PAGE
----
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The Little Green Book
“Please, Mommy? Pretty, pretty please?” Aria begs, her large blue eyes staring hopefully up at her mother, Lydia, an average height, 39-year-old, blonde woman who tousles her daughter’s identical, short, pin-straight blonde hair.
“Oh, alright,” Lydia gives in, Aria clapping her little seven-year-old hands as a squeal escapes her mouth. She sits upright on her pink and purple “The Little Mermaid” sheets and grabs her favorite stuffed animal, the ripped, drooled on, missing an ear ‘pinky bunny.’
This is a little game they play every night. Lydia and Aria don’t even notice, but it seems that whenever Aria asks to be read a story, Lydia resists at first. Then, Aria starts with those puppy dog eyes, and- well, you know the rest.
Lydia jokingly rubs an imaginary goatee and walks over to Aria’s small, three-shelf bookcase, overstuffed with books, stuffed animals, and a huge collection of Zhu-Zhu pets. The bookcase is pushed up against her pink wall with Ariel wallpaper near the ceiling.
Flipping through the shelves full of stories such as “Cinderella,” “The Gingerbread Boy,” and “Snow White,” she chooses “Sleeping Beauty” and turns around to walk back over to Aria.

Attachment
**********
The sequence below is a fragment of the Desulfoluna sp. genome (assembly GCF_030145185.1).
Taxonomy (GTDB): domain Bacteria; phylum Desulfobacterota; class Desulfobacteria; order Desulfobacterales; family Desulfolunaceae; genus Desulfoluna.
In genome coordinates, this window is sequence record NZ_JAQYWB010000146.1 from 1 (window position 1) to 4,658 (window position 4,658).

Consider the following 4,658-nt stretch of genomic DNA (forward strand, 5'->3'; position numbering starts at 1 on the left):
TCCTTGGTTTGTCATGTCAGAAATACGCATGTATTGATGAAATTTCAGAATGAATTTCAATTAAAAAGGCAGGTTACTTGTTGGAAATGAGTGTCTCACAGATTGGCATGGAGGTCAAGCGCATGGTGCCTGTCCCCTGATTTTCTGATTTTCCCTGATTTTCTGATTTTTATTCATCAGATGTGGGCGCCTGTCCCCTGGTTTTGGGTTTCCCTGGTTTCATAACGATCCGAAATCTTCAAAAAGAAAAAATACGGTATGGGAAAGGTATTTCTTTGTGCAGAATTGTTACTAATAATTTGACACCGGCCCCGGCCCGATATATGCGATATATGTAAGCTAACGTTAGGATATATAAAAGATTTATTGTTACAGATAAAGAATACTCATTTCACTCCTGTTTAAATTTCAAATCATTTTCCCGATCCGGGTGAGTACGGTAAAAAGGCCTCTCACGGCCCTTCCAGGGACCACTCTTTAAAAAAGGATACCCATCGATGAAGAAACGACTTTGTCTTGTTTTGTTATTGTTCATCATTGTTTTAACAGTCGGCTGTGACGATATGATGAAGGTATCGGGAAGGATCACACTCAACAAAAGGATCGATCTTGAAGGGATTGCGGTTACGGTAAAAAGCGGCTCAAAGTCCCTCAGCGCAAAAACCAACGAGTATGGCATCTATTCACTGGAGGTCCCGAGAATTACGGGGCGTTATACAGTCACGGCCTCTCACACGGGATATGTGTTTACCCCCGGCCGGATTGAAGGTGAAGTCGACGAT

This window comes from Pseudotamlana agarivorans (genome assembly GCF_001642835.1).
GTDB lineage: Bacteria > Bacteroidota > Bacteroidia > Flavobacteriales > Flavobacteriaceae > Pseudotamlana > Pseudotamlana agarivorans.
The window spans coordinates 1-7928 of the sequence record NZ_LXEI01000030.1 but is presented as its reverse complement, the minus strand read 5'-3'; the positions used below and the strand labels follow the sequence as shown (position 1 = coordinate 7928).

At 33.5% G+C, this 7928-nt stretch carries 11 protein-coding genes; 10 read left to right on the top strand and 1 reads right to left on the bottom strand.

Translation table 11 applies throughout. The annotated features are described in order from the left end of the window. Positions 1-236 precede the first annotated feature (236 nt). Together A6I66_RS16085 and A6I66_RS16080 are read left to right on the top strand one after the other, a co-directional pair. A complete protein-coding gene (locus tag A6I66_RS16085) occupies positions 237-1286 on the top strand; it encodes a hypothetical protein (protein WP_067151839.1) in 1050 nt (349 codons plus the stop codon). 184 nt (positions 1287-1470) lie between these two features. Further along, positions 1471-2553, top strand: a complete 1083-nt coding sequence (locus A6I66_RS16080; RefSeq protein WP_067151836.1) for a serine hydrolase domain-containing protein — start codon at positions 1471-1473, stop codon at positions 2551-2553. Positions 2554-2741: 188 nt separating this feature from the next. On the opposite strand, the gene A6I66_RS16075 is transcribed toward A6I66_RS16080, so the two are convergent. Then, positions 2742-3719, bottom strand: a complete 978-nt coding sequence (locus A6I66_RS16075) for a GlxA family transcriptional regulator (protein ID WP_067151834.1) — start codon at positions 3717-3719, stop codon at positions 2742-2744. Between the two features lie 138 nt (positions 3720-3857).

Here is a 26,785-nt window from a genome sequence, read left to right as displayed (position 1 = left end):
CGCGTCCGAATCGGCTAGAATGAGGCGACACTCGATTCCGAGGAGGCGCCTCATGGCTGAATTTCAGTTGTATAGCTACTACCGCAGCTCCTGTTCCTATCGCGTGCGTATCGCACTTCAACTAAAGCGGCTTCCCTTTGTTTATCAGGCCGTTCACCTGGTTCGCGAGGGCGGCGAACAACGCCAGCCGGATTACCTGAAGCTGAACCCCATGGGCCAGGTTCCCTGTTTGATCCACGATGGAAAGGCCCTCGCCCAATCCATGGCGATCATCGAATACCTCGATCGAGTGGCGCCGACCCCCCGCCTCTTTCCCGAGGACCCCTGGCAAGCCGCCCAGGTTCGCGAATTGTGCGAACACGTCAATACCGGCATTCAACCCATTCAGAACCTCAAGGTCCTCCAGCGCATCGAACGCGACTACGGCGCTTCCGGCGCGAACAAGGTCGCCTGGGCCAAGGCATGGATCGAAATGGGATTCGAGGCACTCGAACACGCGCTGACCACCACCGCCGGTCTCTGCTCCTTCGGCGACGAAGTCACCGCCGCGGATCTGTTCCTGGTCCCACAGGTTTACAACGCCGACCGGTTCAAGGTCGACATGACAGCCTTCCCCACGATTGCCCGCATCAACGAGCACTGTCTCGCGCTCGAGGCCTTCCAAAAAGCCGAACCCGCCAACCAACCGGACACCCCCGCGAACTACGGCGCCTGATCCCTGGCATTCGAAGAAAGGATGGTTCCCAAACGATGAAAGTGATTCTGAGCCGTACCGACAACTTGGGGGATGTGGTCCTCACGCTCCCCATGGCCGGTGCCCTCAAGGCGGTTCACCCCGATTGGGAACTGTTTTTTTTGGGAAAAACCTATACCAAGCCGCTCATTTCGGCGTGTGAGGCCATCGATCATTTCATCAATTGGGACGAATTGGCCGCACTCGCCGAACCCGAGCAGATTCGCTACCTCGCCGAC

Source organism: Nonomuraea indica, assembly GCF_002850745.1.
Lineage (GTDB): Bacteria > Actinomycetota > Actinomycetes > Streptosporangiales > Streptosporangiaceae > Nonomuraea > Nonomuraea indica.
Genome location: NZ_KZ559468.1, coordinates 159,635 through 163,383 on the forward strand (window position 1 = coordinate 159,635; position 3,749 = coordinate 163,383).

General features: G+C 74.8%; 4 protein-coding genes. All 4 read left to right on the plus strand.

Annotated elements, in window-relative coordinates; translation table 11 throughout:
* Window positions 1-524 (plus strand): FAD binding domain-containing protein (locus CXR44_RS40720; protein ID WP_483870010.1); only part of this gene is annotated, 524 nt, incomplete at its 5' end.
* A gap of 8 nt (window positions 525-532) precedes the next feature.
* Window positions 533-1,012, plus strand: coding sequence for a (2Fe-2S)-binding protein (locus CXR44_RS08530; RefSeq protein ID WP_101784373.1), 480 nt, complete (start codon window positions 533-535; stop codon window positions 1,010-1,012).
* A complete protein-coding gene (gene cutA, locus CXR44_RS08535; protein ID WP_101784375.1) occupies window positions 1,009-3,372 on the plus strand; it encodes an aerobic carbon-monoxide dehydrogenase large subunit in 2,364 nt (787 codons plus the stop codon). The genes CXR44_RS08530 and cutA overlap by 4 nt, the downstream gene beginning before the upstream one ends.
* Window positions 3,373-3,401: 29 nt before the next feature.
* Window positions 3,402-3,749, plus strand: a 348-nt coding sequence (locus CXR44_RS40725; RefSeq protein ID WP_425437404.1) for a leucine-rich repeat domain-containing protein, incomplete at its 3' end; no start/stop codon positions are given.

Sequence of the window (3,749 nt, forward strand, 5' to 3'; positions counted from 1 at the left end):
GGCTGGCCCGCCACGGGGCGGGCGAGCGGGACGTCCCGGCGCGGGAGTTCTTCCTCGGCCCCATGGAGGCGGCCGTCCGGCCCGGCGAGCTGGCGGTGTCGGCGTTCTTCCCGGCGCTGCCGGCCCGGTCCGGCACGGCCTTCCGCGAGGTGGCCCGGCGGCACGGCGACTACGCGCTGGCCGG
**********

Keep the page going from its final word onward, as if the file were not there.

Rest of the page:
However, she trips over one of Aria’s many Zhu-Zhu Pets and into the bookshelf, pushing it a little to the side. Lydia sees a small but thick green journal, a little torn at the edges, which she has never seen before. ‘Which makes sense,’ she guesses, ‘since we only moved her two years ago and have never thought to change the position of the bookcase.’
“Aria? What’s this?” Lydia questions her daughter, who promptly shrugs.
Opening to the inside cover of the green book, she reads: Journal by-me. Weird that they didn’t write their name. Also weird that instead of saying ‘Date started,’ scrawled on the inside of the journal is ‘Date finished- 7/7/07.’
Now, questions are like bullets shooting through Lydia’s head. Who wrote this? How did it get in her house? Did the person who lived here before Lydia and Aria write it or- Wait a minute. The person who used to live here, she disappeared in 2007. And Lydia is pretty sure it was July when-
“Hello? Mommy?” Aria asks, bringing Lydia back to reality, feeling just a tiny bit faint.
Hands trembling, Lydia closes the green book, as well as her eyes, tells Aria she doesn’t feel well, and leaves the room. For the first time in seven years, Aria will go to bed without a story.
‘Well,’ Lydia thinks to herself, ‘I only have three options here. Either a) I pretend I never fond it and go back to my normal, mystery free life, b) I give it to the police and let them figure things out, or c) I read it for myself and discover the mystery of Jen Baily, the 23 year old woman, now 26, who lived in this very house.
Obviously, Lydia walks into her bedroom, locks the door, and flips to the very first page of the little green book.
Name: Jen Baily
Medical Information: Allergic to bees, sensitive to cold weather. If in trouble, call Dr. Shwartzberger at 555-0105.
That’s what the first page, “Personal Inforation” says, alsong with Jen’s address (Lydia’s house) and her cell phone number, which is now out of service.
Lydia isn’t much of a detcctive. She’s not even good at CLUE or CLUE Jr! But something about this, how it’s so real, how it’s so close to her, it intrigues her. She needs to know more.